The Referent of My Middle Finger

In the February Poetry in a review of Fanny Howe's On the Ground, Brian Phillips writes, "If the complete collapse of reference sounds like a peculiar point of origin for poetry, it is; words are referential."

Oh, really? What is the referent of "as"? The referent of "the sound of one hand clapping"? The referent of "I promise to pay you Tuesday for a hamburger today"?

Phillips's comment demonstrates a glib ignorance, an ignorance inexcusable for someone writing criticism in the 21st century.

Whether or not words are referential, and if so, how, is one of the questions that endured the 20th century and is still with us in the 21st.

Let's take that last example above, "I promise to pay you Tuesday for a hamburger today." In the early twentieth century, J.L. Austin realized that sentences in this form aren't referential in the usual sense. Rather, they depend on context and future events. He called them "performatives," rather than statements. In the odd, frustrating, and wonderful little book, How to Do Things with Words, Austin teases out the implications of the distinction, finally realizing that, ultimately, statements are themselves performatives in that they can be recast. "The cat is on the mat" is really a shortened form of the performative "I believe the cat is on the mat." John Searle later, in Speech Acts, tried to systematize the notion of performatives in order, in part, to re-establish referentiality. It didn't succeed, as Derrida demonstrated in a pair of essays, "Signature, Event, Context," and "Limited, Inc." the latter an ill-tempered response to Searle's inability to understand the issues.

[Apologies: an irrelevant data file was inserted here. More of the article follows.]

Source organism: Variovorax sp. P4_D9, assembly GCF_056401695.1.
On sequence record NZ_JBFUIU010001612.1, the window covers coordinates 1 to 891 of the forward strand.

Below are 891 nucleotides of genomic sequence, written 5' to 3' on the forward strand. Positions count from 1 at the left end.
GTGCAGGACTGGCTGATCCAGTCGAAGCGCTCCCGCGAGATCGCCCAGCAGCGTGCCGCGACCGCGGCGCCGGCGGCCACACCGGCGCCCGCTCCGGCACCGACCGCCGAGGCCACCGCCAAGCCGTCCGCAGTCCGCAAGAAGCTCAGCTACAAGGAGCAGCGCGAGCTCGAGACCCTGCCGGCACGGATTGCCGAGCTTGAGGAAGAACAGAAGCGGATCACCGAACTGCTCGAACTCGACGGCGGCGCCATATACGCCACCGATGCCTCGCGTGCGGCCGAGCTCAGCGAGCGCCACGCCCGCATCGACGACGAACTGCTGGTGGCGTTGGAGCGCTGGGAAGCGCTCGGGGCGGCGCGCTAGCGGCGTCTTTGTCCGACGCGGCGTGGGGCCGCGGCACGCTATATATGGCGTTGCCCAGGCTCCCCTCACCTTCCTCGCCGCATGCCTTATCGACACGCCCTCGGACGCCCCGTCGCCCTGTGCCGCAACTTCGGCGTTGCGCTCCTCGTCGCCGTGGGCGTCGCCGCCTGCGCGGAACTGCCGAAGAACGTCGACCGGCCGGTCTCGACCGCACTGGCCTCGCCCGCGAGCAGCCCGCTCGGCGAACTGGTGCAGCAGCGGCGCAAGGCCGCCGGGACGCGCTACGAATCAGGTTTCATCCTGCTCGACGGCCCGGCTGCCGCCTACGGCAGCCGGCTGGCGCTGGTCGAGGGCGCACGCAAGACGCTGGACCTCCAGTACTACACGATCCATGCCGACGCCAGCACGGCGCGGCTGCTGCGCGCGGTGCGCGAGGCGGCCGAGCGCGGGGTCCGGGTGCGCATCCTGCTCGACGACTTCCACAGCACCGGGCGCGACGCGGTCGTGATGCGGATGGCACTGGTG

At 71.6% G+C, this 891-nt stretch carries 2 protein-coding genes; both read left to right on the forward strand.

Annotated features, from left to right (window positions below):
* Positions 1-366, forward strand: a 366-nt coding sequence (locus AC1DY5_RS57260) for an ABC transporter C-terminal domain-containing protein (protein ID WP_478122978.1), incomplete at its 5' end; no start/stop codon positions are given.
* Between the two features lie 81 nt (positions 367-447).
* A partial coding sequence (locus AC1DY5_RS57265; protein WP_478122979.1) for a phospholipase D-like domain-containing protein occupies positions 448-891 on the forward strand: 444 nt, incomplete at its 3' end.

Am I being unfair to Phillips? Should most people know about performatives? No. However, it is inconceivable that one could have been intellectually engaged at any point in the last century and not understand that referentiality is fraught with problems. And those problems make interesting and infinite sources for poetry.

Which leads to a more obvious and disqualifying ignorance on the part of Mr. Phillips. The non-referentiality of language has been the source of a great deal of poetry. Language poetry, surrealism, and zaum all provide ample evidence. Mr. Phillips may not like them, but there they are. He needn't look any farther than the latest appearance of Ashbery in The New Yorker to understand this. And yet he doesn't.

Phillips's glib reference to the referentiality of words not only shows him ignorant of linguistics, but also innocent of critical knowledge of the previous century's poetry, an art of which he would claim the mantle of arbiter.


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